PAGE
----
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Diana Johnson (Kingston upon Hull North, Labour): The vital ring-fenced support for the marine renewables deployment fund ends next week. With the green investment bank some way off, no news on the low-carbon innovation fund until the summer and nothing in the Budget, will the Minister clarify what backing the industry can expect, or does he prefer the jobs to go abroad?

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Gregory Barker (Minister of State (Climate Change), Energy and Climate Change; Bexhill and Battle, Conservative): Absolutely not. We have gripped this agenda, as the enthusiasm of the new marine programme energy board made clear when we met in Exeter. I can tell the hon. Lady that we will announce the allocation from the Department of Energy and Climate Change's budget for supporting low-carbon technologies very shortly, and the results of the review of the renewables obligation that the Minister of State, my hon. Friend Charles Hendry, brought forward will also be announced in due course.

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Andrew George (St Ives, Liberal Democrat): On the idea that there is no public subsidy for new nuclear, the Government will of course effectively have to underwrite new nuclear in respect of events that we all hope will never happen. How is the carbon floor price not effectively a back-door subsidy for new nuclear?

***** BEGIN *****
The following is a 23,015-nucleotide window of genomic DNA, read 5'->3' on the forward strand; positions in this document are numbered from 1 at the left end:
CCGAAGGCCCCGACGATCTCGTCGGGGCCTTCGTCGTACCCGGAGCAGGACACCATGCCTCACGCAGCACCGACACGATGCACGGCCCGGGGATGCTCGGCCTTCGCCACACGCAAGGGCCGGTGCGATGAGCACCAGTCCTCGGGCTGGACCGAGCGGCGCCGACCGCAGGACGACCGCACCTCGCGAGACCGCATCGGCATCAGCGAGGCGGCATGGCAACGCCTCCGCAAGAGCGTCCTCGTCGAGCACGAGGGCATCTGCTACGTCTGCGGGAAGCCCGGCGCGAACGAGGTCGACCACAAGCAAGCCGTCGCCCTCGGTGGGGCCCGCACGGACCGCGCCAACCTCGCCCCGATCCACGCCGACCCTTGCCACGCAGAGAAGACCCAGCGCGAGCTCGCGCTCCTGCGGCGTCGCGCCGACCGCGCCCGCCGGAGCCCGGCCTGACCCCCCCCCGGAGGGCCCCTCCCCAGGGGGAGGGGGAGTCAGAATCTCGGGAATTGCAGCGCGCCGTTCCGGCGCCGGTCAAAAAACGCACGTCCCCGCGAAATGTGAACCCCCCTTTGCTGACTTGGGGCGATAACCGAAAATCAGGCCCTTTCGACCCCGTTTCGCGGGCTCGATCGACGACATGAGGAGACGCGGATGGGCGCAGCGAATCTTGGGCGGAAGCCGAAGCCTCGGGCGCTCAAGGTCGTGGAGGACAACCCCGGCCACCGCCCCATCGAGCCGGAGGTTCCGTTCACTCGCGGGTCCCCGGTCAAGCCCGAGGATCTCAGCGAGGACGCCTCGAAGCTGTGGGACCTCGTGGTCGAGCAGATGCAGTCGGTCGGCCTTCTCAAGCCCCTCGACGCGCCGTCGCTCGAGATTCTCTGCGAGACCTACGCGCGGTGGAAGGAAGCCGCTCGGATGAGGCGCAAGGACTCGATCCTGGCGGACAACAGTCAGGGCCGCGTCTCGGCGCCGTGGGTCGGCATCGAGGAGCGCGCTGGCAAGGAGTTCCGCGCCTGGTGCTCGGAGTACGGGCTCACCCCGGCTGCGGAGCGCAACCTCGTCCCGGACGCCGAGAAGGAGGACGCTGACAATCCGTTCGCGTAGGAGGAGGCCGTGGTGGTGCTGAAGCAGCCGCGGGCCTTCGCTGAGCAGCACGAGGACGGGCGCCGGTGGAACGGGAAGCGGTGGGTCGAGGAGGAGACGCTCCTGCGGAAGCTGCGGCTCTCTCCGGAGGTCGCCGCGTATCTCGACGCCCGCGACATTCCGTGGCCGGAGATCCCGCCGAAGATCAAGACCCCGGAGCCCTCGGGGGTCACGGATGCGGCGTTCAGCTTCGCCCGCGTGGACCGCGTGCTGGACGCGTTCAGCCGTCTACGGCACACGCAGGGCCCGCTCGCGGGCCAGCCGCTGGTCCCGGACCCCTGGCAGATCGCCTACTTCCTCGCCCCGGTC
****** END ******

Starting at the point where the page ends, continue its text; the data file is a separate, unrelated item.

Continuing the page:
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Christopher Huhne : My hon. Friend should be aware that we are not providing underwriting funds or soft loans. In the United States, for example, the Obama Administration are proceeding with $35 billion of soft loans for the nuclear industry, but we have explicitly said that new nuclear will be built here without public subsidy. We have also said that, as Lord Stern pointed out, climate change is the greatest market failure of all time. We have to offset that market failure with a clear signal to the markets, whether through the emissions trading scheme or the carbon floor price, that low carbon is here to stay and we must accelerate it.

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Tom Blenkinsop (Middlesbrough South and East Cleveland, Labour): Yesterday, in response to the Budget, Karl-Ulrich Köhler, chief executive officer of Tata Steel Europe, said that

"the introduction of the Carbon Floor Price...represents a potentially severe blow to the sustainability of UK steelmaking."